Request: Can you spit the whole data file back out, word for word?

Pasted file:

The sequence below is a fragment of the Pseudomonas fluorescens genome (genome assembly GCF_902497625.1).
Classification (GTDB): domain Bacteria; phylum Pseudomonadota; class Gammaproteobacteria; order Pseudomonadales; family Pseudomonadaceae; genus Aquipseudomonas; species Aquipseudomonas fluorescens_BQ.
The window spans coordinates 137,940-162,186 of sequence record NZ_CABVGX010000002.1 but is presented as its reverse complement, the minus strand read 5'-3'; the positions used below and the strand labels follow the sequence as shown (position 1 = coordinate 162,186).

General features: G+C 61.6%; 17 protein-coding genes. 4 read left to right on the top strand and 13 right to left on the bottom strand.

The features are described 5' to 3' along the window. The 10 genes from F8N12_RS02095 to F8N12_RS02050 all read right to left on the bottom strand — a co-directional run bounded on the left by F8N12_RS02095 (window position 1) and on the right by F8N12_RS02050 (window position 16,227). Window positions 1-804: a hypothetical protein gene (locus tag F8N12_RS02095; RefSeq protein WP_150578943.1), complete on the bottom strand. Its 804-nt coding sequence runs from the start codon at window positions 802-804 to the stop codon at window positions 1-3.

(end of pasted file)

The sequence below is a fragment of the Pseudomonas fluorescens genome (genome assembly GCF_902497625.1).
Classification (GTDB): domain Bacteria; phylum Pseudomonadota; class Gammaproteobacteria; order Pseudomonadales; family Pseudomonadaceae; genus Aquipseudomonas; species Aquipseudomonas fluorescens_BQ.
The window spans coordinates 137,940-162,186 of sequence record NZ_CABVGX010000002.1 but is presented as its reverse complement, the minus strand read 5'-3'; the positions used below and the strand labels follow the sequence as shown (position 1 = coordinate 162,186).

General features: G+C 61.6%; 17 protein-coding genes. 4 read left to right on the top strand and 13 right to left on the bottom strand.

The features are described 5' to 3' along the window. The 10 genes from F8N12_RS02095 to F8N12_RS02050 all read right to left on the bottom strand — a co-directional run bounded on the left by F8N12_RS02095 (window position 1) and on the right by F8N12_RS02050 (window position 16,227). Window positions 1-804: a hypothetical protein gene (locus tag F8N12_RS02095; RefSeq protein WP_150578943.1), complete on the bottom strand. Its 804-nt coding sequence runs from the start codon at window positions 802-804 to the stop codon at window positions 1-3.